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How to Donate Bone MarrowFebruary 10, 2020
Bone marrow and healthy blood cells are among the things that are used to keep people alive and can even save a life by donating it. But what we are going to address today is the introduction of Bone Marrow Transplant (BMT) and the types of this procedure .
Bone marrow definition
Bone marrow is the spongy tissue inside some bones of the body, including the thigh bone, which contains immature cells, called stem cells. Bone marrow is a major center of blood cell production and is therefore a vital part of the human body.
What is a bone marrow transplant?
Bone marrow transplantation is the replacement of a patient's damaged or diseased bone marrow with healthy bone marrow.
Bone marrow transplant is a medical method in which stem cells are extracted from the bone marrow and refined. They are then used for the same individual( AUTO transplant )or another person(ALLO transplant).
What diseases can be treated by BMT?
The first bone marrow transplant was successfully completed in 1986 and since then, bone marrow transplantation has been used to treat diseases such as aplastic anemia (inability to build new tissue), leukemia, bone marrow cancer, immune system disorders, lymphoid tissue tumors ( Lymphoma) Like lymphadenoma (Hodgkin's disease) and some solid tumors such as breast and ovarian cancer.
Why bone marrow transplant?
In the body of people with one of the diseases listed above, either premature and defective blood cells are produced (leukemia patients) or the number of blood cells is severely low (patients with aplastic anemia).Incomplete blood cells accumulate alongside normal blood cells, disrupt their function, or even invade other tissues. Abnormal blood cells can be destroyed using high doses of radiation chemotherapy, but these can also damage normal blood cells in the bone marrow.
In bone marrow transplantation, the doctor uses radiation to kill abnormal cells and damaged bone marrow cells are replaced with bone marrow. It should be noted that ,although bone marrow transplantation does not guarantee that the disease does not return, it does help the patient enjoy a longer life.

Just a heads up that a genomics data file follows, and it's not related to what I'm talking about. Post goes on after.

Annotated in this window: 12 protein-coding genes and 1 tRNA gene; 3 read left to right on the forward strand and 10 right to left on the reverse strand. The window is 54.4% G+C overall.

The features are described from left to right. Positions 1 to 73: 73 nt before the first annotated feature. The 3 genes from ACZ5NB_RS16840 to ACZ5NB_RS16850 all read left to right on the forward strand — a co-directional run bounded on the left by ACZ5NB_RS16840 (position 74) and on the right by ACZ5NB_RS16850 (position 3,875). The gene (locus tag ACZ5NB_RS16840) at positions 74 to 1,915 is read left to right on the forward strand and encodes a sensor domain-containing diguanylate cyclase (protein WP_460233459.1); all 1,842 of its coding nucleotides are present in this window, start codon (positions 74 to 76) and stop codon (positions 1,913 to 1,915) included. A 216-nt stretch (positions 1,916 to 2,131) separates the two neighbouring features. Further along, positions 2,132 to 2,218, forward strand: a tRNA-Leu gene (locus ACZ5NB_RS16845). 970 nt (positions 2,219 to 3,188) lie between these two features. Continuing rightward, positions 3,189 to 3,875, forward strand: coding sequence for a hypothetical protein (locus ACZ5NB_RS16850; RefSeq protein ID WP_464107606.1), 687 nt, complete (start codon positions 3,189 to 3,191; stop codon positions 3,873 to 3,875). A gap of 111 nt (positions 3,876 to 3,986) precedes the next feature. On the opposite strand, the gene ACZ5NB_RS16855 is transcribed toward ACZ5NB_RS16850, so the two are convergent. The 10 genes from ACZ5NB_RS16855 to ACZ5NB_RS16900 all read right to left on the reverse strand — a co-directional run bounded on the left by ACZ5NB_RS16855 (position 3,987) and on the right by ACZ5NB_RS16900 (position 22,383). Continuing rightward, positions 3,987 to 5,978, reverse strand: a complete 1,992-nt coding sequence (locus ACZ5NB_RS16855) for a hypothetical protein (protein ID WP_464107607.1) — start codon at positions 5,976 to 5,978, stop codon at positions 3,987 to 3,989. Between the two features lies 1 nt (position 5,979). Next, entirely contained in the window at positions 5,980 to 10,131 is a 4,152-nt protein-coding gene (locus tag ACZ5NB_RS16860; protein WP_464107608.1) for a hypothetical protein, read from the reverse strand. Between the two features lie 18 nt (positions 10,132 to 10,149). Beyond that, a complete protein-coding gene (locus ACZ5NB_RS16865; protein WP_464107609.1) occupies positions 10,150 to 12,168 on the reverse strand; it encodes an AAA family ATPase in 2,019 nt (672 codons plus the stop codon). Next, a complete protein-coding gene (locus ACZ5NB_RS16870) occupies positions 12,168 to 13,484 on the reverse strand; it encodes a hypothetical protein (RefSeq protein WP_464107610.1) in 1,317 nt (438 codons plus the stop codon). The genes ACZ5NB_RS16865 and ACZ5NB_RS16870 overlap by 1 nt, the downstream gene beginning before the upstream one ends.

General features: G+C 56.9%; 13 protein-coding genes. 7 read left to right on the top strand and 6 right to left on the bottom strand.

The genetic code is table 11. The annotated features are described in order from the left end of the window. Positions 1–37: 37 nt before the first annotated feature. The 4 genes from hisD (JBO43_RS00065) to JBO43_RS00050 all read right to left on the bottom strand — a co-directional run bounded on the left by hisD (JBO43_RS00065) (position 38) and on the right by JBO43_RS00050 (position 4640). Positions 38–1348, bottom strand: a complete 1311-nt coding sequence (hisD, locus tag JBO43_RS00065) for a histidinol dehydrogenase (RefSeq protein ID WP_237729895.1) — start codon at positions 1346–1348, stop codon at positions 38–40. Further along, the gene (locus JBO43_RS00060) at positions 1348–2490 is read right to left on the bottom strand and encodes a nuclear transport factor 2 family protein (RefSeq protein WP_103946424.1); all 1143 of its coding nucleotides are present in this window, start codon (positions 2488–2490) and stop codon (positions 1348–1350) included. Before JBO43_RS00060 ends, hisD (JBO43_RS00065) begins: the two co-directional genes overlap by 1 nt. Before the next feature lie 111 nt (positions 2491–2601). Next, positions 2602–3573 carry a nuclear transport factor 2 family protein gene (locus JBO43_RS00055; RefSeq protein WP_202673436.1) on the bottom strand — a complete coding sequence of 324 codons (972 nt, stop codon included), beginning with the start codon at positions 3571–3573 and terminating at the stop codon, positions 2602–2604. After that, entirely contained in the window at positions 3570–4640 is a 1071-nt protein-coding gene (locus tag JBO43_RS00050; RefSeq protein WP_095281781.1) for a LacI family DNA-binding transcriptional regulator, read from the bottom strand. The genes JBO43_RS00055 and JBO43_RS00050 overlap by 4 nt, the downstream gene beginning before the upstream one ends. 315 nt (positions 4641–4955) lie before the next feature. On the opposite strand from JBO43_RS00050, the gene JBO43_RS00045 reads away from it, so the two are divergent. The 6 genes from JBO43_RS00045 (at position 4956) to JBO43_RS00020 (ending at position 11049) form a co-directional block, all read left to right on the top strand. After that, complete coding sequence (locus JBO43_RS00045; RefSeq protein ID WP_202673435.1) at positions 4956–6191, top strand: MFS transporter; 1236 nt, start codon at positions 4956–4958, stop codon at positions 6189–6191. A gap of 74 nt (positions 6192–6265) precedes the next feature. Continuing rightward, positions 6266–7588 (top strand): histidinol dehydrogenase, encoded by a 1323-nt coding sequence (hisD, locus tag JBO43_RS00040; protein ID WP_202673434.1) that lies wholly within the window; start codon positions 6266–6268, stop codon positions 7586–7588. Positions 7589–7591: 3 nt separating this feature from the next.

Types of bone marrow transplantation
The 3 forms of bone marrow transplant are:
1- Autologous Transplant
During the AUTO transplant ,healthy blood stem cells from the patient’s own body are used to replace with diseased or damaged bone marrow . In this procedure the patient's bone marrow is removed and exposed to anticancer drugs to kill malignant cells. The resulting product is then frozen and stored to later be injected to the patient.
2- Allogeneic transplantation (donor transplant)
In ALLO transplant the patient receives a stem cell transplant from another person .Usually a sibling or family member , an acquaintance or another donor (volunteer )who has no relationship to the patient. This person must have close tissue type matches to the patient's body. This is the most common transplant done in which stem cells used in transplant are collected from :
The donor's blood
The bone marrow within a donor's hipbone
The blood of a donated umbilical cord
3- Syngeneic Transplant (identical twin transplant)
In this transplant method , healthy stem cells (bone marrow) are harvested from the identical twin ,who has a very similar tissue ,to be replaced with patient’s stem cells which have been destroyed due to disease or radiation therapy